Solzhenitsyn: “One word of truth shall outweigh the whole world”
Solzhenitsyn’s great themes are the survival of good in an evil world, human dignity, the redeeming value of truth, and the importance of a spiritual dimension to life. But he was astonished to find that when he moved to the United States in 1976 that these were no more welcome there than in the Soviet Union. In his eyes, America had become weakened and corrupted by its material success. He expanded upon this in a blistering address at Harvard in 1978 – only a little while after it had granted him an honorary doctorate. But Aleksandr Isayevich was not one to be bribed with the gewgaw of academic honours. Beginning with an invocation of the Harvard motto, Veritas, truth, he hammered an establishment which had strayed from the pursuit of truth and had liberated itself from God:
But should someone ask me whether I would indicate the West such as it is today as a model to my country, frankly I would have to answer negatively. No, I could not recommend your society in its present state as an ideal for the transformation of ours. Through intense suffering our country has now achieved a spiritual development of such intensity that the Western system in its present state of spiritual exhaustion does not look attractive…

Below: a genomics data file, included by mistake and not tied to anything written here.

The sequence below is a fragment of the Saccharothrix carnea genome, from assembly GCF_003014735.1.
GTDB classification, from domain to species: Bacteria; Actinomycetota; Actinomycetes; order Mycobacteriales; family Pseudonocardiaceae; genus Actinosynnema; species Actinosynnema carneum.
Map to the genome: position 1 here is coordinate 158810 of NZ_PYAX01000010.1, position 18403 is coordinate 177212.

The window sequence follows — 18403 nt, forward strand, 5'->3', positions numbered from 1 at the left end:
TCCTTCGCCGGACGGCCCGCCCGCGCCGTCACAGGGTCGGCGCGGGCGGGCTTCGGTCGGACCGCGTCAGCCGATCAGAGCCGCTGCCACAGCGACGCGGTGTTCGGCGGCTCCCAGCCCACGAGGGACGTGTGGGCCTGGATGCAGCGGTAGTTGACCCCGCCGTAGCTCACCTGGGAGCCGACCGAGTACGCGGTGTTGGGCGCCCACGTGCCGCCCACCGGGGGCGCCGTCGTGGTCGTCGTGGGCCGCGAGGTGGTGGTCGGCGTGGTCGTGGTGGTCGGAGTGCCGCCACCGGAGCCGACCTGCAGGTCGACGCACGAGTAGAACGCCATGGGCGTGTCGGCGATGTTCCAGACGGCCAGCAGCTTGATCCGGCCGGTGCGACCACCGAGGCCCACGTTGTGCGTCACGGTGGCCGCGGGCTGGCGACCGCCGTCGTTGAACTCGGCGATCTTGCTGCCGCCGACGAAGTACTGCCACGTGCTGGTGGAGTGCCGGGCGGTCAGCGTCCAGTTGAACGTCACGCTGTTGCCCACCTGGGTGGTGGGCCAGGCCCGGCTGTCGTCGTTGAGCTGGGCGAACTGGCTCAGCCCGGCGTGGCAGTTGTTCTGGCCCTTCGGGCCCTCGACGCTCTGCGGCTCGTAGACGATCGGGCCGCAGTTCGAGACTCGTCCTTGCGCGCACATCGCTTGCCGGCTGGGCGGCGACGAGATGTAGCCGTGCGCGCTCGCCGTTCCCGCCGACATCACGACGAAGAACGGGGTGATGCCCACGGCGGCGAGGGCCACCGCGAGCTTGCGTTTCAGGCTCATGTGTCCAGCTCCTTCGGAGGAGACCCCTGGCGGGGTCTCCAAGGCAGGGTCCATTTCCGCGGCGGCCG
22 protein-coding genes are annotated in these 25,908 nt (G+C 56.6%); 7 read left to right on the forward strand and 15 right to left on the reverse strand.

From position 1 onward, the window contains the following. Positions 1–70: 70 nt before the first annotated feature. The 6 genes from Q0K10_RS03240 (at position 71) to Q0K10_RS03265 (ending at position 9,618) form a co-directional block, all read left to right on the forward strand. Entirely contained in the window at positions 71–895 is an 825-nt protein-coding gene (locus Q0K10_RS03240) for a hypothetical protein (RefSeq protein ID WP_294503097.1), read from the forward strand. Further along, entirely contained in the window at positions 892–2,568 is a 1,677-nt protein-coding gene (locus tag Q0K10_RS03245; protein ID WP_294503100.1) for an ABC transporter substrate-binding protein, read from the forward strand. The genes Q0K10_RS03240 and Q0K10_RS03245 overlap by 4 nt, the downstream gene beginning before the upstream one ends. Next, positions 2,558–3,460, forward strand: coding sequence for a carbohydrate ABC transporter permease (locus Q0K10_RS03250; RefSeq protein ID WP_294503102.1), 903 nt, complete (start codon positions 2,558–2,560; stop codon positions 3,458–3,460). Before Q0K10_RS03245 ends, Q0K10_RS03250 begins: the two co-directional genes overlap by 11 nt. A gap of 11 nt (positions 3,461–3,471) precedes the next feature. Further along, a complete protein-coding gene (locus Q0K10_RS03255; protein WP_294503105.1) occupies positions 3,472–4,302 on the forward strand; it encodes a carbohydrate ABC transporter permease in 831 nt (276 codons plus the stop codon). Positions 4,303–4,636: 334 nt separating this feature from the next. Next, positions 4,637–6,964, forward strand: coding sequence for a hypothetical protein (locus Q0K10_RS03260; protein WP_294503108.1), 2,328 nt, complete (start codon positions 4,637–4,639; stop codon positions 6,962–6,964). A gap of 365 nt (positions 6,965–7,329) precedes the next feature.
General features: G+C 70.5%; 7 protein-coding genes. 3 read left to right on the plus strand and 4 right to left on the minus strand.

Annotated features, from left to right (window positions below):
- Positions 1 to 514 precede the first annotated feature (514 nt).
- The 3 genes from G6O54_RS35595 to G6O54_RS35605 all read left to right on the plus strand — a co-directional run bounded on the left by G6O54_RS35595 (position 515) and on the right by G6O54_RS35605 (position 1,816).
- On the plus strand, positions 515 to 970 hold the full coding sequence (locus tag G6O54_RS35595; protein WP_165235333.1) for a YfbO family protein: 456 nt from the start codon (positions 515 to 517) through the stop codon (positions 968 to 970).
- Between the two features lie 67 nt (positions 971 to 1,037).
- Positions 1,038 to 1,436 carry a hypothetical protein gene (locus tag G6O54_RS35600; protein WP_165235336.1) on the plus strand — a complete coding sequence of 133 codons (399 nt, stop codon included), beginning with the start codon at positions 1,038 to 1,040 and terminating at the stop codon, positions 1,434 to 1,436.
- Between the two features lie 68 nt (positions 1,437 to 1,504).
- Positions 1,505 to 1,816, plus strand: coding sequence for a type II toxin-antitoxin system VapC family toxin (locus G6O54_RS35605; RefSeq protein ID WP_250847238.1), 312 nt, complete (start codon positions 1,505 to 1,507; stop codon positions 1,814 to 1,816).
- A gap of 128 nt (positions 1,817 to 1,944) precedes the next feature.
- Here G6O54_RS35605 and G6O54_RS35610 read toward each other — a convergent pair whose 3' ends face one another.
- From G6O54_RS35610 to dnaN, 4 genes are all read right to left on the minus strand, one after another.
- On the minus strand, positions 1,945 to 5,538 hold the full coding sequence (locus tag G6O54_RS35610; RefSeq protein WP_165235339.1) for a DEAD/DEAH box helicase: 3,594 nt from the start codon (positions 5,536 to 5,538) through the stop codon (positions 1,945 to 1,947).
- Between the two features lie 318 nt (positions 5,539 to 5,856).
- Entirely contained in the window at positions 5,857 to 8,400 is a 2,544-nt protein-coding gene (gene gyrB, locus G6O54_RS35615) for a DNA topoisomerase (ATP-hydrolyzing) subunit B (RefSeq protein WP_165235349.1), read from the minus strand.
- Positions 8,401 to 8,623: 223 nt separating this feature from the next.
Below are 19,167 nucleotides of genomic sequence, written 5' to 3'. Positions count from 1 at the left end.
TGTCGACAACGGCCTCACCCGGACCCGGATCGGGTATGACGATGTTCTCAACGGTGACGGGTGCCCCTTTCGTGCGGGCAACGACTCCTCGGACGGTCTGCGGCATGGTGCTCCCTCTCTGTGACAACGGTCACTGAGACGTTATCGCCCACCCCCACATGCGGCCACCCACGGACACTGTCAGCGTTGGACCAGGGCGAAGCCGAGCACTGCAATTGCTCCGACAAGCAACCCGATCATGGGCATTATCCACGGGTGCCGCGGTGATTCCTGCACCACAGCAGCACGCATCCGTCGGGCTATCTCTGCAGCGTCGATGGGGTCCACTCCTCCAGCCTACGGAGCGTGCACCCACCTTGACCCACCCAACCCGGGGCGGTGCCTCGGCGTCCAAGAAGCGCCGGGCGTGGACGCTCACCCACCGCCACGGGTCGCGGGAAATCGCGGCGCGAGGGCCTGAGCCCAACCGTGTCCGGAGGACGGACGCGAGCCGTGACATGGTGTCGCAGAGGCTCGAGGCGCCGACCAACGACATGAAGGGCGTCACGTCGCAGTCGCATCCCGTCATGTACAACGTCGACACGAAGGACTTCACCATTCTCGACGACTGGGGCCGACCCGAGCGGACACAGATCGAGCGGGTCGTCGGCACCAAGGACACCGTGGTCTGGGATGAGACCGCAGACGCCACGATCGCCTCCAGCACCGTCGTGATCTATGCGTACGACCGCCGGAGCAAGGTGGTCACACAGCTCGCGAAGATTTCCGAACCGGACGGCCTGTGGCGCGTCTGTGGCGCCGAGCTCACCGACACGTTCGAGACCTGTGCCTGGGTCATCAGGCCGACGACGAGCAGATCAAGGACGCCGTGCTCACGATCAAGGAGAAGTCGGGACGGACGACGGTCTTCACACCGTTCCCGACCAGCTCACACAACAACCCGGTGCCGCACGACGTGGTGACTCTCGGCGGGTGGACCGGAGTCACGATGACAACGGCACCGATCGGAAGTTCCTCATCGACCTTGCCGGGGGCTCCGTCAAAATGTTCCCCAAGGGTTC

Six decades for our people and three decades for the people of Eastern Europe; during that time we have been through a spiritual training far in advance of Western experience. Life’s complexity and mortal weight have produced stronger, deeper and more interesting characters than those produced by standardized Western well-being… It is true, no doubt, that a society cannot remain in an abyss of lawlessness, as is the case in our country. But it is also demeaning for it to elect such mechanical legalistic smoothness as you have. After the suffering of decades of violence and oppression, the human soul longs for things higher, warmer and purer than those offered by today’s mass living habits, introduced by the revolting invasion of publicity, by TV stupor and by intolerable music.
The resentment which greeted this caustic analysis of capitalist materialism and Enlightenment thinking may explain why Solzhenitsyn’s reputation declined quickly thereafter. His later novels, part of a gigantic historical cycle about the Russian Revolution, were largely ignored. Perhaps his powers were declining and perhaps his focus on Russia’s destiny was puzzling for Western readers. But ultimately Solzhenitsyn was sidelined because his unwavering belief that life was a battle between good and evil, between transcendent spirituality and degrading materialism, was regarded as too simplistic, even too threatening, in a society which spurned firm convictions.